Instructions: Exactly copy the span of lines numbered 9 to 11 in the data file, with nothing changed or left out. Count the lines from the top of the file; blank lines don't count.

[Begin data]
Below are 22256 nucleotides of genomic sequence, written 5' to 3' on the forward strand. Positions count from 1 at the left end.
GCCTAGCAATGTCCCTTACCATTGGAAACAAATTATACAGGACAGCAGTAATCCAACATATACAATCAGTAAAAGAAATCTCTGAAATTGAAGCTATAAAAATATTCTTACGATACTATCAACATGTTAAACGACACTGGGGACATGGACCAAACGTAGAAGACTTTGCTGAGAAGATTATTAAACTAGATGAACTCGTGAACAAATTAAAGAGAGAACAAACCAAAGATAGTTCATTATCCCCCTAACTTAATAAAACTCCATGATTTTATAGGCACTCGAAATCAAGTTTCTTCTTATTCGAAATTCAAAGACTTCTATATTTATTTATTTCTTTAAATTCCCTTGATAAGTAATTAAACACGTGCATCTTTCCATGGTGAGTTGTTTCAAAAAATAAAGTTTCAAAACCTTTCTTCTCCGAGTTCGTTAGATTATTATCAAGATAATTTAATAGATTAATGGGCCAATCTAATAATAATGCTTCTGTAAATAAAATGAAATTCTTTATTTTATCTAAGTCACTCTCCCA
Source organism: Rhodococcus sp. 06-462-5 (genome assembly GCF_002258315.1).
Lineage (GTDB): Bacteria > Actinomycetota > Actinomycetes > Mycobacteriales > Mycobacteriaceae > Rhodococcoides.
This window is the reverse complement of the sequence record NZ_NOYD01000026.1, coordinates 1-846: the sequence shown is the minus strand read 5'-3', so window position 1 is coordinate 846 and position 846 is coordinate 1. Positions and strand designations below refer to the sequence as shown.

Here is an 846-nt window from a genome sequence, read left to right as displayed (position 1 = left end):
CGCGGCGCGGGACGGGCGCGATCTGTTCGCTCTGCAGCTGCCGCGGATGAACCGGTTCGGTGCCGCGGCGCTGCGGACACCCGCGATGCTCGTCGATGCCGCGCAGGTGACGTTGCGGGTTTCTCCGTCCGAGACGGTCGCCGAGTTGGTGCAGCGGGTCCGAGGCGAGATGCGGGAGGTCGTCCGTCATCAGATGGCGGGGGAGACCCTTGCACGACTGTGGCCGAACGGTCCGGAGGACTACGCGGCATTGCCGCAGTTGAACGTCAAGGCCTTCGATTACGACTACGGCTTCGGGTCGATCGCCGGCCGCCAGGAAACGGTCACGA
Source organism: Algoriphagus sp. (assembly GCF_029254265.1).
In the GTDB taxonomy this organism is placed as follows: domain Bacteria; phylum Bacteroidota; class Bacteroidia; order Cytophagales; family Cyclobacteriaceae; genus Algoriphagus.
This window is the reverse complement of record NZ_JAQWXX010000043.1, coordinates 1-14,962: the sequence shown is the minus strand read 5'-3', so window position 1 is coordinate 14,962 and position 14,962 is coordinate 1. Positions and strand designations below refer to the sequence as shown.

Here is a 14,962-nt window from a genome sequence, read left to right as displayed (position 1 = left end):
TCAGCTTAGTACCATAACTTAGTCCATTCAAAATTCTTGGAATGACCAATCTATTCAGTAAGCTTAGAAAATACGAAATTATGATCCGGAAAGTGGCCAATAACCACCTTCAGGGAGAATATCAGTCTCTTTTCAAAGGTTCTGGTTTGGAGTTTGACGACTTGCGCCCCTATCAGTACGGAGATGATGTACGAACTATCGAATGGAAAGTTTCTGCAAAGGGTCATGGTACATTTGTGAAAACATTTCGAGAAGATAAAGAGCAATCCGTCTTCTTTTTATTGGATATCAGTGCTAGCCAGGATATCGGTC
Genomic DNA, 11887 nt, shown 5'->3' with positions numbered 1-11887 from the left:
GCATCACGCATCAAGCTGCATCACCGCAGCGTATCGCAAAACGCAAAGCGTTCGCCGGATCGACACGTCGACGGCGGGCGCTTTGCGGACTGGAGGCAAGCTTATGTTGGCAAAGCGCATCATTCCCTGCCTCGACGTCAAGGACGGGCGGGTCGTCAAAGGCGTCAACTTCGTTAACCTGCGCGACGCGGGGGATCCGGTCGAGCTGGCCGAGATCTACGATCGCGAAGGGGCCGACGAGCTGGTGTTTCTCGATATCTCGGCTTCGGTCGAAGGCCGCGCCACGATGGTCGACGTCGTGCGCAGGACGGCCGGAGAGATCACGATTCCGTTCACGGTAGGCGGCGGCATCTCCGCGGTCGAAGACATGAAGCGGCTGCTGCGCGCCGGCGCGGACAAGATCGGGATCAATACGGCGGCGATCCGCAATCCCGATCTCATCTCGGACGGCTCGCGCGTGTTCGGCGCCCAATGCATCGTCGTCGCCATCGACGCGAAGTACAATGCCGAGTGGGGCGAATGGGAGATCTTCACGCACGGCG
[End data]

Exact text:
In the GTDB taxonomy this organism is placed as follows: domain Bacteria; phylum Bacteroidota; class Bacteroidia; order Cytophagales; family Cyclobacteriaceae; genus Algoriphagus.
This window is the reverse complement of record NZ_JAQWXX010000043.1, coordinates 1-14,962: the sequence shown is the minus strand read 5'-3', so window position 1 is coordinate 14,962 and position 14,962 is coordinate 1. Positions and strand designations below refer to the sequence as shown.

Here is a 14,962-nt window from a genome sequence, read left to right as displayed (position 1 = left end):